Tag Archive | gift possibilities

Orchid Memories and Orchid Varieties

phalaenopsisOrchids are not only beautiful, but they may also trigger a wonderful memory. When I was a child, my mother always wore an orchid corsage to church on Easter Sunday. My brother would pick it up on Saturday from the nearest florist (twenty miles away), and it would be stored in the side door of the refrigerator. It was pinned on Mom’s dress after she had secured her hat with bobby pins and before she slipped on her cloth gloves.

I have the most common orchid variety, the Phalaenopsis, not the type Mom wore as a corsage. For a wonderful look at the mind-blowing number of orchid types, check out a compendium of the orchid family created by FTD.

Have fun checking out the amazing photographs. Perhaps it will trigger some lovely memories, too.

orchid

Give a Green Gift This Spring

Basil

Spring is a great time to say thanks and recognize a few special people in our lives like teachers, neighbors, co-workers, and friends. Since it’s spring, how about giving a gift that’s green? Not cash, I mean a living plant. It doesn’t have to be a huge bouquet of roses or even a flower. Last week, I attended a luncheon with friends and our hostess gave each of us a gift of herbs to take home. My pot contained cilantro and oregano. Others had combinations of mint, sweet basil, rosemary, thyme, dill, and sage. Some of us will plant them in our gardens and others will keep them on our window sills. All of us will smile and think of our hostess as we enjoy their fresh flavor in our favorite dishes this summer.

 Oregano &Cilantro

A “green” gift doesn’t need to cost much. Most of us don’t have plants available yet from our own gardens to give away this time of year, but the garden centers at many stores are now open and have four-packs of herb or flower seedlings ready to plant or pot. Fancy containers for them are not necessary either. Look around your pantry or basement. Got an old cup, tea tin, or Mason jar? Fill it with potting soil and tie a pretty ribbon on it. If giving an herb, a label with its name is helpful since they don’t tend to be as readily identifiable to hard-core gardeners as flowers. Recipes are also fun to receive with an herb gift.

 pot possibilities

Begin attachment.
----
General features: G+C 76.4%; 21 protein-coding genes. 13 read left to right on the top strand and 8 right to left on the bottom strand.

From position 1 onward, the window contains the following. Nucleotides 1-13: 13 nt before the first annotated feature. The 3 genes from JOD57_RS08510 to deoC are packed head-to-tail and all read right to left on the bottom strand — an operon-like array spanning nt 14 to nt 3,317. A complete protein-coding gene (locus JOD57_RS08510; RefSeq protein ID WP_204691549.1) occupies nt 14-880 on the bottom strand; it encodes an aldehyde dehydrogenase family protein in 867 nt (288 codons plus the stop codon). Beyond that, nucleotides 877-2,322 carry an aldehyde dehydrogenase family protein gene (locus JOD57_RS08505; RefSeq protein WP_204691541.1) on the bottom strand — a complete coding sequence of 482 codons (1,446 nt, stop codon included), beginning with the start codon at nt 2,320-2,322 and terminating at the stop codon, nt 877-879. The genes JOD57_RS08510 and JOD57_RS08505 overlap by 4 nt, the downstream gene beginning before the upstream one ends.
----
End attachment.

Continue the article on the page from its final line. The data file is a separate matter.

It’s been a long, ol’winter. Reach out to a special person in your life and put a little “green” in it. The smile on your friend’s face will be worth it.

 

Happy Earth Day!              skunk 2013                   

 

 

Add Orchids to Your Christmas Decor

phalaenopsis

When you think of Christmas flowers, chances are poinsettias are the first one to come to mind. It used to be they came in either red or white, but now they are available in pink, blue, lavender—a variety of colors, and adorned with glitter. Other traditional holiday flowers include Christmas Cactuses with their beautiful pink blooms and amaryllis that come in cheerful reds, pinks, whites, and stripes. If you’re looking for a last minute gift, many are on sale right now.

 

Christmas decor

Actually, it was a great sale that led me to purchase my favorite Christmas flower of 2014: an orchid. I happened to be at a Home Depot a couple of weeks ago and found phalaenopsis orchids for $5 each. I used great self-restraint and bought only two. At first thought, orchids and Christmas don’t seem to mix. But I believe beautiful flowers of any variety will accent any occasion or season.

white phalaenopsis

 

purple phalaenopsis
If you have some orchids on sale in your area, don’t wait to buy them until after the holidays because they don’t seem “Christmasy.” Perhaps a flower that stops us in our tracks is just what we need during the Christmas rush.

christmas orchids

May the peace of Christmas be in your hearts and homes.

 

Hummingbird Swing

hummingbird swing garden

I never knew hummingbirds liked to swing, but evidently they do, because I found a hummingbird swing for sale at our local hardware store. The idea fascinated me. I had never thought about hyperactive hummingbirds ever resting, but they do sit—just not for as long as I do. I showed the swing to my husband and he thought he could make one using materials we had at home. The above picture is one of his products.